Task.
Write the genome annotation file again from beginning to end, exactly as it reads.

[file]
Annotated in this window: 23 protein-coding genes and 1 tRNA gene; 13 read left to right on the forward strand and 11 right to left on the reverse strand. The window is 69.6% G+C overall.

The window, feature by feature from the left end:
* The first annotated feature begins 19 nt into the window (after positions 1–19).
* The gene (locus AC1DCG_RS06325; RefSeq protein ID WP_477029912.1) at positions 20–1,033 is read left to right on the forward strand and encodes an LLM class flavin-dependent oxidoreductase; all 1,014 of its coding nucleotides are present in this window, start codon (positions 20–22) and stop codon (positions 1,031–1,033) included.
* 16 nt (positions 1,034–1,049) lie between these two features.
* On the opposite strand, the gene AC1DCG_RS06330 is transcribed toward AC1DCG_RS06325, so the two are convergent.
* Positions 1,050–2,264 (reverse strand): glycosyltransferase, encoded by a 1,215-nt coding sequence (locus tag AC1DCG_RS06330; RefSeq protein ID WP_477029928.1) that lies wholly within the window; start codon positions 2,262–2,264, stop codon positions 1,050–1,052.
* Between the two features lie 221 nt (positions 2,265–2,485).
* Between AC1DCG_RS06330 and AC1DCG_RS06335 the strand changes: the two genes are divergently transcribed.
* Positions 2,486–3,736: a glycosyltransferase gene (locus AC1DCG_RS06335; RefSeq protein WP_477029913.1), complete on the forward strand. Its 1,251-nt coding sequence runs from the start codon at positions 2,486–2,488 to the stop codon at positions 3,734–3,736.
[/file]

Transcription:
Annotated in this window: 23 protein-coding genes and 1 tRNA gene; 13 read left to right on the forward strand and 11 right to left on the reverse strand. The window is 69.6% G+C overall.

The window, feature by feature from the left end:
* The first annotated feature begins 19 nt into the window (after positions 1–19).
* The gene (locus AC1DCG_RS06325; RefSeq protein ID WP_477029912.1) at positions 20–1,033 is read left to right on the forward strand and encodes an LLM class flavin-dependent oxidoreductase; all 1,014 of its coding nucleotides are present in this window, start codon (positions 20–22) and stop codon (positions 1,031–1,033) included.
* 16 nt (positions 1,034–1,049) lie between these two features.
* On the opposite strand, the gene AC1DCG_RS06330 is transcribed toward AC1DCG_RS06325, so the two are convergent.
* Positions 1,050–2,264 (reverse strand): glycosyltransferase, encoded by a 1,215-nt coding sequence (locus tag AC1DCG_RS06330; RefSeq protein ID WP_477029928.1) that lies wholly within the window; start codon positions 2,262–2,264, stop codon positions 1,050–1,052.
* Between the two features lie 221 nt (positions 2,265–2,485).
* Between AC1DCG_RS06330 and AC1DCG_RS06335 the strand changes: the two genes are divergently transcribed.
* Positions 2,486–3,736: a glycosyltransferase gene (locus AC1DCG_RS06335; RefSeq protein WP_477029913.1), complete on the forward strand. Its 1,251-nt coding sequence runs from the start codon at positions 2,486–2,488 to the stop codon at positions 3,734–3,736.